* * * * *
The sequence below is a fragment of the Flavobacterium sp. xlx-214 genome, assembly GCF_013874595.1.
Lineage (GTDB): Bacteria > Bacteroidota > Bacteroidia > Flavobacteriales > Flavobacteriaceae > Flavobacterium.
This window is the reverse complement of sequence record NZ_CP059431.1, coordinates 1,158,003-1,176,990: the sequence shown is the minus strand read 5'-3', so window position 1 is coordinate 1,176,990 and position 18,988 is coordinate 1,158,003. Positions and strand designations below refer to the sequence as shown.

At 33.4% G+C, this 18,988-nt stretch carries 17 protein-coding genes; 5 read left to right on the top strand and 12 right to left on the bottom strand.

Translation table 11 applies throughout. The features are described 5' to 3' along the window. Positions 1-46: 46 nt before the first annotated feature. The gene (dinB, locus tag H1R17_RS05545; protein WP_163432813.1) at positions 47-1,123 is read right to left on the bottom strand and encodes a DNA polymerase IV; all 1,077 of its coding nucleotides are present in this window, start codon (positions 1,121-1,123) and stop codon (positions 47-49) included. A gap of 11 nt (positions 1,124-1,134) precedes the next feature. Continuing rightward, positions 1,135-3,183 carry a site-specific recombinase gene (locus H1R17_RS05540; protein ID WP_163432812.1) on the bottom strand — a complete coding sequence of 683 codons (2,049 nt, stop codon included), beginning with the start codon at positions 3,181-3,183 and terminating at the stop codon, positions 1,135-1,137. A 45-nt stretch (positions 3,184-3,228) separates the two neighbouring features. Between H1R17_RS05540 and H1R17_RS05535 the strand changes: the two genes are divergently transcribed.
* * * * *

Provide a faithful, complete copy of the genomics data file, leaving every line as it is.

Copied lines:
The sequence below is a fragment of the Flavobacterium sp. xlx-214 genome, assembly GCF_013874595.1.
Lineage (GTDB): Bacteria > Bacteroidota > Bacteroidia > Flavobacteriales > Flavobacteriaceae > Flavobacterium.
This window is the reverse complement of sequence record NZ_CP059431.1, coordinates 1,158,003-1,176,990: the sequence shown is the minus strand read 5'-3', so window position 1 is coordinate 1,176,990 and position 18,988 is coordinate 1,158,003. Positions and strand designations below refer to the sequence as shown.

At 33.4% G+C, this 18,988-nt stretch carries 17 protein-coding genes; 5 read left to right on the top strand and 12 right to left on the bottom strand.

Translation table 11 applies throughout. The features are described 5' to 3' along the window. Positions 1-46: 46 nt before the first annotated feature. The gene (dinB, locus tag H1R17_RS05545; protein WP_163432813.1) at positions 47-1,123 is read right to left on the bottom strand and encodes a DNA polymerase IV; all 1,077 of its coding nucleotides are present in this window, start codon (positions 1,121-1,123) and stop codon (positions 47-49) included. A gap of 11 nt (positions 1,124-1,134) precedes the next feature. Continuing rightward, positions 1,135-3,183 carry a site-specific recombinase gene (locus H1R17_RS05540; protein ID WP_163432812.1) on the bottom strand — a complete coding sequence of 683 codons (2,049 nt, stop codon included), beginning with the start codon at positions 3,181-3,183 and terminating at the stop codon, positions 1,135-1,137. A 45-nt stretch (positions 3,184-3,228) separates the two neighbouring features. Between H1R17_RS05540 and H1R17_RS05535 the strand changes: the two genes are divergently transcribed.